The same chilly, rainy day in Edinburgh, and after lunch at The Elephant House (J.K. Rowling’s former haunt) and a slog through the saturated Greyfriars Kirkyard (where Rowling got some of her HP names), my feet were disgustingly wet but we had another tour to do. Since we were early, some of us went across the street to the National Library to check out an exhibit on censorship, which had an interesting history of the f-word which would never be showcased in the US.
Then we went back over and into the Central Library, and settled in at a conference table to hear all about the public library system of Edinburgh. There were three staff members present to talk to us, and first was Alison Stoddart from the Digital Information Team.
The library was opened in 1890 and is at the heart of the library system of Edinburgh, coordinating all the branches and serving thousands of people.
There are many way in which the CLE is trying to stay on the cutting edge of web 2.0 services and technology to bring the community what it needs. The library works hard on development and maintenance. They have many online services, providing a virtual library, have recently launched a library app for smartphones, there are plasma TVs throughout the building for providing information to patrons as well as interactive touchscreens that provide maps, location information, and catalog searches. The library is on Twitter, YouTube, Flickr, and has its own blog.
The Your Library website is a collection of all the online resources that the library provides, many free to users. There one can search the catalog, check out the ebooks and audiobooks on Library2go, get news updates, find links to local and family history resources, and access many other resources. It’s meant as a community information site—bringing users services from all over city. Alison also spoke about digitization as a new way of allowing involvement and giving a wider reach to the library; it is not meant to be replacement but an alternative and an outreach resource to make more people aware.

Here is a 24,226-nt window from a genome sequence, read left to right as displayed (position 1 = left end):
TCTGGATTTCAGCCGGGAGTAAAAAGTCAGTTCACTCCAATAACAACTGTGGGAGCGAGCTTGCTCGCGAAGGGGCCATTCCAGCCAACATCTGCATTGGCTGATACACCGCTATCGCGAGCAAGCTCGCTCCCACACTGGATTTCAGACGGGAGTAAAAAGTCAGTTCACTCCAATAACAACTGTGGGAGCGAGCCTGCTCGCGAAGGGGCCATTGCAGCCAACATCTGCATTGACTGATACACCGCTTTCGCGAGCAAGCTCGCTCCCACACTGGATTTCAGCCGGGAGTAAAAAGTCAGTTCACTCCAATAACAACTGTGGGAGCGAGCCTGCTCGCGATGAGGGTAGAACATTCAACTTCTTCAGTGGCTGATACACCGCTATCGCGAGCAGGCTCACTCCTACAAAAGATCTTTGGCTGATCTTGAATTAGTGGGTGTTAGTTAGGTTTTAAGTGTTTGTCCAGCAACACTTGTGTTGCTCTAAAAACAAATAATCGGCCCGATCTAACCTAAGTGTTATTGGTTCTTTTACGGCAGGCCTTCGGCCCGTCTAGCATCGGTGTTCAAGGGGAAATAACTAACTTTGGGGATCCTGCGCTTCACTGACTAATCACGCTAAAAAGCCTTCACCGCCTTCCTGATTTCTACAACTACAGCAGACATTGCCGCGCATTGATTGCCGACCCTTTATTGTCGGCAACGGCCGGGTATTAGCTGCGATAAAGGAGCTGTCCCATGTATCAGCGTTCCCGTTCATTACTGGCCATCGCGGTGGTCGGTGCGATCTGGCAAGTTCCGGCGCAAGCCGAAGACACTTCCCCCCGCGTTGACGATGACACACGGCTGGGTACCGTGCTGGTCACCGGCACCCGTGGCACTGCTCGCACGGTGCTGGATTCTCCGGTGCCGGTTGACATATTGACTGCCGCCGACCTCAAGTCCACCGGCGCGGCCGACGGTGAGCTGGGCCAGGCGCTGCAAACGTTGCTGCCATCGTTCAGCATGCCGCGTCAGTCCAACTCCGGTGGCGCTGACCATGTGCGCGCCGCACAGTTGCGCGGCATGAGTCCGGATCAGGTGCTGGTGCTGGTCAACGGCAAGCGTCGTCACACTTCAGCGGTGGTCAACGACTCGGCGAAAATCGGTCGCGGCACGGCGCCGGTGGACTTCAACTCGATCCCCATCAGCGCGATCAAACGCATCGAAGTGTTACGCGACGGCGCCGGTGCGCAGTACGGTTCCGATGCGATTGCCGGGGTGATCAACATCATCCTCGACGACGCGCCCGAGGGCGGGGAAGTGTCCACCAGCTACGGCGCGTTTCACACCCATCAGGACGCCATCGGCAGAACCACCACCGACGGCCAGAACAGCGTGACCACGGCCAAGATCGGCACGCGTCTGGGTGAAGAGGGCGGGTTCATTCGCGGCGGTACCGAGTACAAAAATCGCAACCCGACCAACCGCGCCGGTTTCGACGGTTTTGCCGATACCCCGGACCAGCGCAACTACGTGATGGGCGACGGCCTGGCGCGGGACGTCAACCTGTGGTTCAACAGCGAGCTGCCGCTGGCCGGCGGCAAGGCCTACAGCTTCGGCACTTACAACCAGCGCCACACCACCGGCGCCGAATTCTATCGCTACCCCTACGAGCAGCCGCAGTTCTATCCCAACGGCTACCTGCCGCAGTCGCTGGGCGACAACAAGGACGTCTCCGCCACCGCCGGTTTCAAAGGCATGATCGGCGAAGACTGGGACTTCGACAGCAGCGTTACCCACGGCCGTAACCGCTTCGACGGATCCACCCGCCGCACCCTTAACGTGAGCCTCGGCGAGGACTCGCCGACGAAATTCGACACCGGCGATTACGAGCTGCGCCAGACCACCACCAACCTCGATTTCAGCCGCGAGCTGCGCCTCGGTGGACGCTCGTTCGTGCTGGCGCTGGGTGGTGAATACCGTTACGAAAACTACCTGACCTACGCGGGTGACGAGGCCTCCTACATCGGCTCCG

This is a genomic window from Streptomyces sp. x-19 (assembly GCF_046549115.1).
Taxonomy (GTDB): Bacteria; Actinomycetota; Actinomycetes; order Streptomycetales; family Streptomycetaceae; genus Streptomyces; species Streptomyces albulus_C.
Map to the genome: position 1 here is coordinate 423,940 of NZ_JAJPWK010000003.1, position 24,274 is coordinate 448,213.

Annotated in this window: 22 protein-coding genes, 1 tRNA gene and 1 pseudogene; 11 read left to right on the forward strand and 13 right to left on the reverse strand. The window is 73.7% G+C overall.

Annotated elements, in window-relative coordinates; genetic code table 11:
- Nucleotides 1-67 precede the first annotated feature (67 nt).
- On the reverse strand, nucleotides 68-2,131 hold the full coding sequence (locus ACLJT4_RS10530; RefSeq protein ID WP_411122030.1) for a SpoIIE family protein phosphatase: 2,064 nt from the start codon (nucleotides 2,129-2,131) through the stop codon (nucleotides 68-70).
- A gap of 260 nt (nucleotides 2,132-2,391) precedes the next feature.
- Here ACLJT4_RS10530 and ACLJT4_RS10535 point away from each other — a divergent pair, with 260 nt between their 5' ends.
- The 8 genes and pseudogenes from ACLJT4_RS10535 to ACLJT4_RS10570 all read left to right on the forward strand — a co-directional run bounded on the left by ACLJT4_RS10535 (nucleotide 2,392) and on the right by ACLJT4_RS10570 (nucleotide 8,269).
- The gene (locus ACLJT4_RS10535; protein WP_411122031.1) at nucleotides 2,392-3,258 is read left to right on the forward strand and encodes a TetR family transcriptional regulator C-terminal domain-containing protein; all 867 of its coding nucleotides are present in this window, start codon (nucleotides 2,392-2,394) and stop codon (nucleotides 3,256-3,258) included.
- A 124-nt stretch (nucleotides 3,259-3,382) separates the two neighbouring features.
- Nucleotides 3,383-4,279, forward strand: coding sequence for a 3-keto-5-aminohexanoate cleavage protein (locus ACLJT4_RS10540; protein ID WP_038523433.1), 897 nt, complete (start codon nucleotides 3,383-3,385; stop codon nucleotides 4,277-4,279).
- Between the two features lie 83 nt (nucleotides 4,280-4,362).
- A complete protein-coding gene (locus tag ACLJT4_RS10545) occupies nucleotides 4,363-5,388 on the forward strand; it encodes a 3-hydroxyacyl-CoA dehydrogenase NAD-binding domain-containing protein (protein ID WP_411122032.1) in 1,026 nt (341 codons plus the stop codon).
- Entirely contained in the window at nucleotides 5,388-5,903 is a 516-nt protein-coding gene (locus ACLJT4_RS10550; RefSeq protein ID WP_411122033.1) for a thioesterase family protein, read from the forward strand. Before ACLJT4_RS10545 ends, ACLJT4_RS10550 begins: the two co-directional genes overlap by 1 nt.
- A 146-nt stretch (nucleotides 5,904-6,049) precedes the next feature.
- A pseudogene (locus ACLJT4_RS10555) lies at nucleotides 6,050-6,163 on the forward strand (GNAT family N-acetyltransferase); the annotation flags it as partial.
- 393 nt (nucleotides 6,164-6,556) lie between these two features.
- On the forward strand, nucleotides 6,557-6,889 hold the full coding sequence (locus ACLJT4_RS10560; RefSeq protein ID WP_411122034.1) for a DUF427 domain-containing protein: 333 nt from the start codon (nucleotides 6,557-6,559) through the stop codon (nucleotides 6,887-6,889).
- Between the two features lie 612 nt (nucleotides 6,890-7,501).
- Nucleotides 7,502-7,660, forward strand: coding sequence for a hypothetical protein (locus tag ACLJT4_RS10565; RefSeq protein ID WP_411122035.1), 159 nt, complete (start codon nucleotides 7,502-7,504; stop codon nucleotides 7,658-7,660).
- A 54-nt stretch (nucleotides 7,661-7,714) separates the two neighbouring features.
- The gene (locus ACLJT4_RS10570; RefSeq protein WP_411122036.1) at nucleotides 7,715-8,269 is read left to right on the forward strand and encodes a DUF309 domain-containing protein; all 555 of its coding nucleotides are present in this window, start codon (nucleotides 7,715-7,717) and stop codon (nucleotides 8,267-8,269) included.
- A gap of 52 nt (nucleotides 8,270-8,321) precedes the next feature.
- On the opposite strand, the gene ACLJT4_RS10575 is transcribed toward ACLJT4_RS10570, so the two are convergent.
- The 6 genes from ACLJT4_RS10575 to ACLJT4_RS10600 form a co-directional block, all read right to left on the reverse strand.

Next up to speak was Annie Bell, Reader Development Librarian. She spoke about how the library subscribes to lots of online literature, and the Scottish Book Trust, which promotes reading, writing and literature in Scotland. She also touched on the Reading Agency, which is a program where authors are willing to come in and promote their work, and there are monthly author events at the library. There are also City of Literature events once a year.
Some of the work Annie does is with promotional material, awards, and the forty-six book clubs associated with CLE. These aspects of the program work to get some people out of a reading rut. Another program is Frontline, a reader-centered approach training. They also work with book groups, and Read Aloud for the elderly in care.
Wendy Pearson, Service Development Leader, was the last to talk to us before our tour. She spoke a lot about technology and computer literacy, having funds for free computers and internet in libraries. The library tried to be an informal, easy place to learn, with classes held for two hours a week for six weeks. Sometimes there are one-on-one sessions for those who are still unsure by themselves, and every 4 months there is a celebration of class alumni.
The library offers so many services besides this though, with social network classes, job classes for those out of work, dyslexia services, and dealing with illiteracy. Two interesting programs that they do are the Six-Book Challenge, in which people have to read six books in a certain amount of time and then write a review for each, a program which is also done in prisons; and Quick Reads, which are simple versions of books for adult beginning readers, which are important because they are not children’s books and adults don’t have to feel like they are being treated like children while they learn to read.
We looked at a few materials and were given several more, including a catalog to the Edinburgh Book Festival, which I am sorry to say happened the week after we left. At this point we had a break for tea, and then we were split up into two groups and given a tour.
The tour was fast-paced, including the lending library, the Scottish collections (where Olivia got into an interesting discussion about copyright that I remember exactly nothing of), the reference room, and the music collection which is in an entirely different building along with the children’s room. Music is really important in Edinburgh and it was interesting to hear about what kind of people come in and what kind of use the collection gets.
After all this stairclimbing and a precarious moment between the buildings when I looked down from the bridge and realized how far up we were, we checked out the touch screen system, which is really cool and probably addictive if you let it be. The second half of the class joined us, and then we were free to go, so some of the girls ran off to see Harry Potter, and I trudged back to the bus stop to return to Dalkeith to rest.